“No one really tells you about full-term babies being born so poorly or needing the NICU to save their lives” - Amy’s story

Amy 1

Amy has given birth to two babies born full-term but poorly. She tells us about her traumatic birth story and neonatal journey with her eldest daughter Ava, who was born at 38 weeks and three days.

I had gone into the hospital at 38 weeks and three days with reduced movements, this being my fourth episode in about six weeks. It was a Friday morning and I was hooked up to all the monitors, which showed that our little girl was moving and had a strong heartbeat.

However, because it was my fourth episode of reduced movement, they wanted to induce me then. A few days had passed and I was struggling to dilate, even after many pessaries and a hormonal drip. At this point, I was getting really disheartened and wondered what was wrong with me.

At 11 pm on Monday, they decided to perform an emergency c-section. They opened me up and became clear to them within five minutes that my baby was impacted in my pelvis, which was a neonatal emergency.

While trying to get her out, my placenta started to come away in chunks and abrupt. An inverted T incision was performed along with a doctor pushing up through my vagina to get her out and she was pulled out breech. Our daughter was finally born at 00:55 am, an hour and a half later.

Amy 2

It took the paediatric doctors 22 minutes to resuscitate her, and they failed to intubate her three times. Ava was born with APGAR scores of one, three then five. Within an hour she was transferred to a specialist hospital for intensive brain cooling and other treatment. My partner followed behind the ambulance.

Within minutes of Ava being born, I had a major haemorrhage, from my pelvis and uterus. Then about 15 minutes later, I had another major haemorrhage and lost 4.8 litres of blood. I was given six units of blood and they inserted two drains and a Bakari balloon to help.

Finally, after six hours of being in theatre, I was being wheeled into recovery, with no baby. I didn’t even get to meet her before she was transferred. This had to be the worst time of my life - no one really tells you about full-term babies being born so poorly or needing the NICU to save their lives.

My blood then came back positive for sepsis, so required a further three units of blood. I didn’t end up meeting my baby girl until she was six days old, when I finally got transferred to the hospital she was at.

Amy 3

Ava spent a further 21 days in NICU, having treatment, tests for epilepsy, MRl's, cranial ultrasounds and CT scans. She was then diagnosed with Grade Two Hypoxic-ischemic Encephalopathy (HIE).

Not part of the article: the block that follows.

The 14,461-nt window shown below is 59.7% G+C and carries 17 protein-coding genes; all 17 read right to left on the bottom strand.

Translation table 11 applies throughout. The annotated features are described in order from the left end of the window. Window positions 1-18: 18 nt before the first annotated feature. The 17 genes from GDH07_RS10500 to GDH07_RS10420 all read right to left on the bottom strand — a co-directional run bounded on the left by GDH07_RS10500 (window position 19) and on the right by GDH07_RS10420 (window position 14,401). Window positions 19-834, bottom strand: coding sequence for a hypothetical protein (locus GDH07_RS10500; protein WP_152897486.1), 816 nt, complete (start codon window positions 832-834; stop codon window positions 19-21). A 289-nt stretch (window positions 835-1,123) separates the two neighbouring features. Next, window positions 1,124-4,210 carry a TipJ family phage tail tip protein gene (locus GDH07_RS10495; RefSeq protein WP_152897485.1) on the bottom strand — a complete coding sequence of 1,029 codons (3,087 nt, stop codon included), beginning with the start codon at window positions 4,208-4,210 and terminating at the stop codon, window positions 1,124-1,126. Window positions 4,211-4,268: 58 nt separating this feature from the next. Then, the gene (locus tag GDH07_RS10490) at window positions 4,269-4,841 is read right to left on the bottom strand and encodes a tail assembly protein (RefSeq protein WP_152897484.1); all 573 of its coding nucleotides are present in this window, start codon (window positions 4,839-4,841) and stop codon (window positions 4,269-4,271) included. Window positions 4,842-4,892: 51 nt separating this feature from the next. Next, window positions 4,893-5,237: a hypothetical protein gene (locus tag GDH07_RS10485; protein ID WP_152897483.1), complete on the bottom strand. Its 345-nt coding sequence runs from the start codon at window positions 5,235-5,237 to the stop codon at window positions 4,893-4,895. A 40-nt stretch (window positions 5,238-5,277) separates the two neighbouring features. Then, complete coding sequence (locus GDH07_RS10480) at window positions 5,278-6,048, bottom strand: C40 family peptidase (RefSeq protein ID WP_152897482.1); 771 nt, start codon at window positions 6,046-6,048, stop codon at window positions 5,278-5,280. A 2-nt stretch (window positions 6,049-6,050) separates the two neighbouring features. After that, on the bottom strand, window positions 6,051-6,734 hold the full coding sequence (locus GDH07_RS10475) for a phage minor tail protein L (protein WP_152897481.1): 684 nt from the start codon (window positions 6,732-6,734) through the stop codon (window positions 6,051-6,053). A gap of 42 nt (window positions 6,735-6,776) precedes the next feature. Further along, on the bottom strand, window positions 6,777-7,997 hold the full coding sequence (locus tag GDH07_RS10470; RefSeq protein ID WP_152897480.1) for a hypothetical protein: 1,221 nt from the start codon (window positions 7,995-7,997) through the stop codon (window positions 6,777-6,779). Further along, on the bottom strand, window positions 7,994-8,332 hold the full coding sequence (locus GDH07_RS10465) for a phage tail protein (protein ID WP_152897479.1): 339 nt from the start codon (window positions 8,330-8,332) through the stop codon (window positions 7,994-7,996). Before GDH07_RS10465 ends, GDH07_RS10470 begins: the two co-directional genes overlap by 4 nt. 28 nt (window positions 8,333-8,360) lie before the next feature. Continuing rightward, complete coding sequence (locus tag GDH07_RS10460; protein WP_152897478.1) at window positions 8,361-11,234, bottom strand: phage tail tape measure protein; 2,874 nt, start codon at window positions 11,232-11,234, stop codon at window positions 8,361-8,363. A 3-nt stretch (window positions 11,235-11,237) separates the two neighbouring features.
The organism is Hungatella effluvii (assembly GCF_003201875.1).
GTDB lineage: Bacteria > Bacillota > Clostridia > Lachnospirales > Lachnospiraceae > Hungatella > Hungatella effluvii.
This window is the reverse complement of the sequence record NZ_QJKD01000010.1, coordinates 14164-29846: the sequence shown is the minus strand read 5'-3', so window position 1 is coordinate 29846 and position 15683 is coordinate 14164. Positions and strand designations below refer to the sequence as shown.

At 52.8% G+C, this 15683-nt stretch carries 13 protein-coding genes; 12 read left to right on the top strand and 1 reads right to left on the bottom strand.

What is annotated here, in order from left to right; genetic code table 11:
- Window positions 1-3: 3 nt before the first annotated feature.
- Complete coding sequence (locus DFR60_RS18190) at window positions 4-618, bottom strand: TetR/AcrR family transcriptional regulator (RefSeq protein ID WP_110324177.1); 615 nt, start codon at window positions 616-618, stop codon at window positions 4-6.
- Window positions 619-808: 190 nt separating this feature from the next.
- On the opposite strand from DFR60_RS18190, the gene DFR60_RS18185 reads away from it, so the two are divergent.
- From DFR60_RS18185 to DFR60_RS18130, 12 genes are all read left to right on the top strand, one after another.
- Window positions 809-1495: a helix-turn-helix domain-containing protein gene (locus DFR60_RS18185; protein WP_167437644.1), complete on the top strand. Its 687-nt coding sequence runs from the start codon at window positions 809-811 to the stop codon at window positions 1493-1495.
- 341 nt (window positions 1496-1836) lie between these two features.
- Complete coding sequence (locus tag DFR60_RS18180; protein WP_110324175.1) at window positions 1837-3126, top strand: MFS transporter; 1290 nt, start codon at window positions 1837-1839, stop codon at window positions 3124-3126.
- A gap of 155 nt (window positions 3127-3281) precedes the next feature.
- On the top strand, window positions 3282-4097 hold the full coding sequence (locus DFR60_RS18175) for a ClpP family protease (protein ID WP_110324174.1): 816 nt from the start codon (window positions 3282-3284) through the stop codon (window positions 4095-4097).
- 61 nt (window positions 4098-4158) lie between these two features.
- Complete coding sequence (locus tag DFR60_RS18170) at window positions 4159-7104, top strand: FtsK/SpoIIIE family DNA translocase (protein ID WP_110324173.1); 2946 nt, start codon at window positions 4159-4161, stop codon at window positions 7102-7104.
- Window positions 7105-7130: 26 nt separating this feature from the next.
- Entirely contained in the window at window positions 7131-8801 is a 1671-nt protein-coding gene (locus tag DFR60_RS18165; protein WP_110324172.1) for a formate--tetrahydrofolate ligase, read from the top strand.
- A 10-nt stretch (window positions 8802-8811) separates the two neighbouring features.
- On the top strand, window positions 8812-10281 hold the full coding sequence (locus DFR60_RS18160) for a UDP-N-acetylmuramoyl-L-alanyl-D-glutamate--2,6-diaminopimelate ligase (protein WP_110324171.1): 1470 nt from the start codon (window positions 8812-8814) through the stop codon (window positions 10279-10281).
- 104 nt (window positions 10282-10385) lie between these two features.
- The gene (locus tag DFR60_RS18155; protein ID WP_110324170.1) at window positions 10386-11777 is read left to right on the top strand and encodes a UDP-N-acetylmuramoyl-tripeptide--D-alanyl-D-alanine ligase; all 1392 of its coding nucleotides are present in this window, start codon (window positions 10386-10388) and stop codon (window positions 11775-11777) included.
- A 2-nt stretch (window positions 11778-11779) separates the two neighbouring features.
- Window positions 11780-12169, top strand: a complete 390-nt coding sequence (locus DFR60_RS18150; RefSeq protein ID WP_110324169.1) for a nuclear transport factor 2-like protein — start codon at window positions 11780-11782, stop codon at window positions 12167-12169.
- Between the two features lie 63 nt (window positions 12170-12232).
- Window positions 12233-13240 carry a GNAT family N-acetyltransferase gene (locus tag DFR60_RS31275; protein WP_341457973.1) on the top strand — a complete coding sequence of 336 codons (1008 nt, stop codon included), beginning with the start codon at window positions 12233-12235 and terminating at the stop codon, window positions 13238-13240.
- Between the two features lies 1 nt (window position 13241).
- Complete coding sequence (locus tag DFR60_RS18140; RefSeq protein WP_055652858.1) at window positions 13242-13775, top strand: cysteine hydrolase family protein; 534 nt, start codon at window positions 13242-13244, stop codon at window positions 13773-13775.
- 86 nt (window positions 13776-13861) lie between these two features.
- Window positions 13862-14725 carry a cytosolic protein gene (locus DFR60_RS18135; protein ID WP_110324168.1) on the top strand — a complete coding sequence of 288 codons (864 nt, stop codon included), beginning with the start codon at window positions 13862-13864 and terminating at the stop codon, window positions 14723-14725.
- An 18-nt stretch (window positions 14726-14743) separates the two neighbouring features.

Ava was placed on a cooling mat at one hour of age and was then transferred to Addenbrookes Hospital to start the full therapeutic cooling process which lasts 72 hours - she was wrapped in bubble wrap and her body temperature was lowered to protect her brain from any further damage.

At four hours old Ava suffered a seizure that was picked up on the monitoring along with some physical jerks, lip-smacking and laboured breathing. She had to have a central line fitted into her belly button, along with a cannula in her hand and an NG tube for feeds. Ava extubated herself at around five hours old, so was then given nasal prongs for oxygen, but she didn’t tolerate this very well.

When my partner arrived at the hospital, he was given a NICU pack and in there was a booklet all about Bliss - this was a huge help to us and we referred back to this throughout our NICU stay. Knowing there was someone there to support us was great. Being in NICU can become very isolating, lonely and it’s hard to talk to other people who haven’t been through anything similar.

Amy 4

The NICU team were amazing and ensured we were involved in all of Ava’s care. We were taught how to feed Ava via her NG tube and they always kept us updated on any medication changes or treatments. They helped us to give Ava a bath and put her first outfit on.

An investigation has been completed by the Healthcare Safety Investigation Branch (HSIB) team which took ten months for them to find seven findings of medical negligence from the start of my induction until Ava was transferred to Addenbrookes.

My recovery was long, draining and really difficult - I don’t think I was physically better and mentally well until Ava was around six months old, I still struggle nearly three years on, I have just learnt to deal and process it in a different way.

I suffered from really bad anaemia and required ongoing treatment for this, alongside getting several infections in my womb which required three lots of antibiotics.

I wasn’t able to bond properly with Ava, I felt a lot of resentment toward her at the start - this sounds awful to say, but it’s true. I wanted to breastfeed but wasn’t able to do it. The NICU staff suggested expressing as at least she was still getting my milk, but my milk supply wasn’t great - we think this was down to the blood loss.

Amy 5

I have been undergoing EMDR therapy for 14 months and have severe anxiety and PTSD. I suffer from flashbacks, nightmares, panic attacks and the most intrusive thoughts on the odd occasion. I still take Sertraline now to help me through those tough days.

We have just had baby number two which has definitely helped with the healing of the trauma. However, we did end up in NICU again, with another full-term baby. Luckily we had prepared ourselves for this as we knew there was going to be a slight chance he would require support with his breathing. Being NICU pros and going back to what felt like a second home, made this time round a little less daunting.

Thank you for reading my story!